Dr Pies responds
I am sure both of [our organizations] strongly support the ideals of full disclosure of conflict of interest and “transparency” in scientific journals. This, indeed, was the intention behind our recent disclosure policy at Psychiatric Times.
It is one thing for a journal like JAMA to “cast a wide net” and require disclosure information from authors extending back 5 years. It is quite another for an organization such as yours to single out specific editors-in-chief and their publications for what amounts to the not-very-subtle implication that we are somehow involved in undisclosed or inappropriate conflicts of interest that might bias the scientific content of our publications—and all this, without seeing fit to contact or distinguish the particular editors, with respect to their specific disclosures or potential conflicts of interest, if any.
Section II D of the International Committee of Medical Journal Editors (ICMJE) “Uniform Requirements for Manuscripts Submitted to Biomedical Journals” includes a statement on conflict of interest (COI): “Conflict of interest exists when an author (or the author’s institution), reviewer, or editor has financial or personal relationships that inappropriately influence (bias) his or her actions (such relationships are also known as dual commitments, competing interests, or competing loyalties). These relationships vary from those with negligible potential to those with great potential to influence judgment, and not all relationships represent true conflict of interest.”
Section II D 3 notes that “editors should publish regular disclosure statements about potential conflicts of interests related to the commitments of journal staff. . . .”
Knowing from our August 2008 Editorial (which you cited) that Psychiatric Times was in the process of posting updated disclosure information about its editorial board, the responsible action—rather than publishing innuendoes—would have been to check with me, and with the identified psychiatrists individually, to see if we were at present reporting potential or actual conflicts of interest; and then, making a professional determination as to whether any such conflicts represented ones with “negligible potential” or “greater potential” to influence our editorial judgment, consistent with ICMJE standards.
Otherwise, you are essentially arguing that there is no substantive difference, with respect to safeguarding the public interest, between, say, a physician who accepted two or three $500 speaking honoraria 3 years ago and none since; and a physician who, to this day, belongs to a drug company’s speakers bureau, receives regular stipends from that company, and holds substantial stock in it.
This sort of broad-brush approach to disclosure only tars reputations and does not serve the public interest, in my view. Furthermore, in my opinion, your failure to investigate these particulars does not reflect well on the “integrity” of your organization. Indeed, the conclusion reached in your article re: Psychiatric Times’ new disclosure policy strikes me as both misleading and cynical; ie, “the move only raises further questions about who is calling the shots at leading psychiatric journals.”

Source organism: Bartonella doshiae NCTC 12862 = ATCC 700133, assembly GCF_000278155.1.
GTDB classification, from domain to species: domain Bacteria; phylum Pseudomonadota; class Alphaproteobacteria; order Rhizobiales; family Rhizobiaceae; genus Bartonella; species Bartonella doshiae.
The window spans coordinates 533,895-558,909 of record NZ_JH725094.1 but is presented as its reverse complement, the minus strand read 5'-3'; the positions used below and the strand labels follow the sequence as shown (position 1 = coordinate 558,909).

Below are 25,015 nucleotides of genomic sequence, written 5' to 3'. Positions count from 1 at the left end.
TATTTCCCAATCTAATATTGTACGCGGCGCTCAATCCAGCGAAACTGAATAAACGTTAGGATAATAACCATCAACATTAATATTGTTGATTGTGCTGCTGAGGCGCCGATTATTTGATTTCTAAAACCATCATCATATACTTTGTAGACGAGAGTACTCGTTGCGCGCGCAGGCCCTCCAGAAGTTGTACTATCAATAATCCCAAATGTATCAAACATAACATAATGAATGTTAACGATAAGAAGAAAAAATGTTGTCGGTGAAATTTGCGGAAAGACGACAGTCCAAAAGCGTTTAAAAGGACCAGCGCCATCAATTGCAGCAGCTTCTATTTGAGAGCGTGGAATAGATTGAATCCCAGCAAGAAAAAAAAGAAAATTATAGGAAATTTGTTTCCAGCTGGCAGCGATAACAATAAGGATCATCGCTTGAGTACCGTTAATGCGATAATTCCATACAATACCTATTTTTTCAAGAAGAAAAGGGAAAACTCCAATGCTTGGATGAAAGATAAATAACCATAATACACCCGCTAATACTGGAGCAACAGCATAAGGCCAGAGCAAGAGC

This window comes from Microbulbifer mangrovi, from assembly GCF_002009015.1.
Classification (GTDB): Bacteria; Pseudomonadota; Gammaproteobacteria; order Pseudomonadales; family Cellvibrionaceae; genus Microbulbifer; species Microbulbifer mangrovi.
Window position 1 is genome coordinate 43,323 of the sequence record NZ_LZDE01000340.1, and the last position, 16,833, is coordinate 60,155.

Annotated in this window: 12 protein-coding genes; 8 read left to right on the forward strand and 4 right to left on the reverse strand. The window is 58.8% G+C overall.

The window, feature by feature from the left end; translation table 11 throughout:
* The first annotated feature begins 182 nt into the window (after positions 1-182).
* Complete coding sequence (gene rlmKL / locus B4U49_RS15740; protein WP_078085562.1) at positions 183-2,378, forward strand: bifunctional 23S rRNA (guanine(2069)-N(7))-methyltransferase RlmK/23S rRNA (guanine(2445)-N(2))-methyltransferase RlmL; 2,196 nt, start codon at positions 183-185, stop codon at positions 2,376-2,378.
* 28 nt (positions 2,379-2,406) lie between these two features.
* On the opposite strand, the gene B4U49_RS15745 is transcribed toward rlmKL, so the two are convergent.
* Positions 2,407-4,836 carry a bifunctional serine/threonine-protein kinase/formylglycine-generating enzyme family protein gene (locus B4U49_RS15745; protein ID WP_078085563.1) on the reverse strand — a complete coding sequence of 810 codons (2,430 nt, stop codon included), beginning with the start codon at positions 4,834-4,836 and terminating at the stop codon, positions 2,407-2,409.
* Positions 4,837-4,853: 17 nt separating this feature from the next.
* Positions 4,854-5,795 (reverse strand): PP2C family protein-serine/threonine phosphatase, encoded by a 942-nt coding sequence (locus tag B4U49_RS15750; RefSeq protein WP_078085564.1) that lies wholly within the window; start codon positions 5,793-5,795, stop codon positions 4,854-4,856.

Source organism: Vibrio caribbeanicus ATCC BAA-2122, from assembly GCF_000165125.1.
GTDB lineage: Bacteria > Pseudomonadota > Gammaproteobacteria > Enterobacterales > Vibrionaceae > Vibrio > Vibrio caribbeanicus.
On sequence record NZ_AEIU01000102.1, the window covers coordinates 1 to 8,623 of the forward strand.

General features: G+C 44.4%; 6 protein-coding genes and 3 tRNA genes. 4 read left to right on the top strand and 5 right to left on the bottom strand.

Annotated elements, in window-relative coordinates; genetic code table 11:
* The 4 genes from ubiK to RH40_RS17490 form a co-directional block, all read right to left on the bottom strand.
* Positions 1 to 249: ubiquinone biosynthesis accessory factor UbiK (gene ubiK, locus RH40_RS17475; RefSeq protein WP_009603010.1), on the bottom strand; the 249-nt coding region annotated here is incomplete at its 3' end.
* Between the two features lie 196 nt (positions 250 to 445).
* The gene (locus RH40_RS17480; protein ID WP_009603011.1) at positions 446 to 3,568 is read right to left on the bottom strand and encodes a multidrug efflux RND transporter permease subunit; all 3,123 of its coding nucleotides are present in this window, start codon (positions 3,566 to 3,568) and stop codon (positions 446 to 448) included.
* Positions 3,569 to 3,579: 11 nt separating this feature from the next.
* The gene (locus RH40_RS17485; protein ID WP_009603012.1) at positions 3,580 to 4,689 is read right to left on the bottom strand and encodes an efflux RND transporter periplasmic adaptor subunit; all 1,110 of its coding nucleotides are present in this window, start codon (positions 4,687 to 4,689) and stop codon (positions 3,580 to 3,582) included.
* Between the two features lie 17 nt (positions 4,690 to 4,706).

Surely, our policy does not “only” raise further questions—it also answers some, as regards our Board members and writers. Indeed, I would argue that our policy represents a significant step in the direction of “transparency,” and stands as an example of responsible practice for other professional journals. I would have thought that your conclusion that PT’s new disclosure policy “[elevates] your own publication’s standards . . .” and that “. . . it will pay dividends in the form of increased credibility in the years ahead” might have been reflected in the original announcement you ran. It puzzles and disturbs me that it was not.
I hope you will see fit to contact the other psychiatrists whose reputations you have impugned—esteemed colleagues and thoroughly decent professionals, all—to see if they wish to respond to your organization’s article. . . .
We support Dr Pies’s view that it is not appropriate to make statements about conflicts of interest based on incomplete and out-of-date information. One well-respected medical ethicist who reflected on the matter commented, “It is misleading to speak in the present tense about events that happened in the past, especially without a footnote explaining their process of attributing conflicts of interest.” As Dr Pies puts it, “misuse of the ‘look-back’ period is blatantly misleading to the general public—a curious position to be in an organization that casts itself in the role of guardian of the public interest and a paragon of ‘integrity.’”
Please e-mail us your comments at PTEdit@cmpmedica.com.
[*The link to one of the named editors (R.F.) brings up information about another person with a similar name.]